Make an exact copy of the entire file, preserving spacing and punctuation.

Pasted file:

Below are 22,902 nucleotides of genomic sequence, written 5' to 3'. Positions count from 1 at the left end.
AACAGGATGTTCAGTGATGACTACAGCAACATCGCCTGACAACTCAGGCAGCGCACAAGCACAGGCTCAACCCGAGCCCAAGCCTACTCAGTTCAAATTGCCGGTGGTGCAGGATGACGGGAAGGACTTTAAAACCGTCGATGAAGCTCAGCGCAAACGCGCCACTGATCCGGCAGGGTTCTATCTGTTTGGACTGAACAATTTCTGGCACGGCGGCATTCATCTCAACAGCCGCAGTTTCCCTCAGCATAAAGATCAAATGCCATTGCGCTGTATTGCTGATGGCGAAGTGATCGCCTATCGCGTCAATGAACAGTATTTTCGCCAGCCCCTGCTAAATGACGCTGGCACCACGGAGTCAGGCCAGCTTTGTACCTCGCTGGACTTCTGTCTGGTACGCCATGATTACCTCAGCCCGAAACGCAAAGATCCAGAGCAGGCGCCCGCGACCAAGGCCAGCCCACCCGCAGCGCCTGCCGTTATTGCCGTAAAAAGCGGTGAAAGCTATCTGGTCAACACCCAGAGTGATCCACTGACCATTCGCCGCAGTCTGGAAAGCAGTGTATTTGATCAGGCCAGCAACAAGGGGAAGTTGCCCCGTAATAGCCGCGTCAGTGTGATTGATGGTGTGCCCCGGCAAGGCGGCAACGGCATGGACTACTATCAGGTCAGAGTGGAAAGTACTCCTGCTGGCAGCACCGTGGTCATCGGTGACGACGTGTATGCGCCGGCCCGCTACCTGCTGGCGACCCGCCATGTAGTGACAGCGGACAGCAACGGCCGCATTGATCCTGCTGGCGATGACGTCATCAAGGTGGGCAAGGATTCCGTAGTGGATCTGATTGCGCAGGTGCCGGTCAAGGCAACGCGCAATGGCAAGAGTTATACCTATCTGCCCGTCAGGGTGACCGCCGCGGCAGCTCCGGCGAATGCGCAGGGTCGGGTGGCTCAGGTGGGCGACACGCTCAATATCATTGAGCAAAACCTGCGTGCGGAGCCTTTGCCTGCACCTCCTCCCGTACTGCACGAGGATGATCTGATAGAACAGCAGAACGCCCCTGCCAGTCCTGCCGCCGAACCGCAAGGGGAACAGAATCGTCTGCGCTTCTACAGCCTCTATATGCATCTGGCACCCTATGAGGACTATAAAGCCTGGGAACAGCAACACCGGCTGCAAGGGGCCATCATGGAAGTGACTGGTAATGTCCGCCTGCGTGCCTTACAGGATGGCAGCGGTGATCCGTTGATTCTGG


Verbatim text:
Below are 22,902 nucleotides of genomic sequence, written 5' to 3'. Positions count from 1 at the left end.
AACAGGATGTTCAGTGATGACTACAGCAACATCGCCTGACAACTCAGGCAGCGCACAAGCACAGGCTCAACCCGAGCCCAAGCCTACTCAGTTCAAATTGCCGGTGGTGCAGGATGACGGGAAGGACTTTAAAACCGTCGATGAAGCTCAGCGCAAACGCGCCACTGATCCGGCAGGGTTCTATCTGTTTGGACTGAACAATTTCTGGCACGGCGGCATTCATCTCAACAGCCGCAGTTTCCCTCAGCATAAAGATCAAATGCCATTGCGCTGTATTGCTGATGGCGAAGTGATCGCCTATCGCGTCAATGAACAGTATTTTCGCCAGCCCCTGCTAAATGACGCTGGCACCACGGAGTCAGGCCAGCTTTGTACCTCGCTGGACTTCTGTCTGGTACGCCATGATTACCTCAGCCCGAAACGCAAAGATCCAGAGCAGGCGCCCGCGACCAAGGCCAGCCCACCCGCAGCGCCTGCCGTTATTGCCGTAAAAAGCGGTGAAAGCTATCTGGTCAACACCCAGAGTGATCCACTGACCATTCGCCGCAGTCTGGAAAGCAGTGTATTTGATCAGGCCAGCAACAAGGGGAAGTTGCCCCGTAATAGCCGCGTCAGTGTGATTGATGGTGTGCCCCGGCAAGGCGGCAACGGCATGGACTACTATCAGGTCAGAGTGGAAAGTACTCCTGCTGGCAGCACCGTGGTCATCGGTGACGACGTGTATGCGCCGGCCCGCTACCTGCTGGCGACCCGCCATGTAGTGACAGCGGACAGCAACGGCCGCATTGATCCTGCTGGCGATGACGTCATCAAGGTGGGCAAGGATTCCGTAGTGGATCTGATTGCGCAGGTGCCGGTCAAGGCAACGCGCAATGGCAAGAGTTATACCTATCTGCCCGTCAGGGTGACCGCCGCGGCAGCTCCGGCGAATGCGCAGGGTCGGGTGGCTCAGGTGGGCGACACGCTCAATATCATTGAGCAAAACCTGCGTGCGGAGCCTTTGCCTGCACCTCCTCCCGTACTGCACGAGGATGATCTGATAGAACAGCAGAACGCCCCTGCCAGTCCTGCCGCCGAACCGCAAGGGGAACAGAATCGTCTGCGCTTCTACAGCCTCTATATGCATCTGGCACCCTATGAGGACTATAAAGCCTGGGAACAGCAACACCGGCTGCAAGGGGCCATCATGGAAGTGACTGGTAATGTCCGCCTGCGTGCCTTACAGGATGGCAGCGGTGATCCGTTGATTCTGG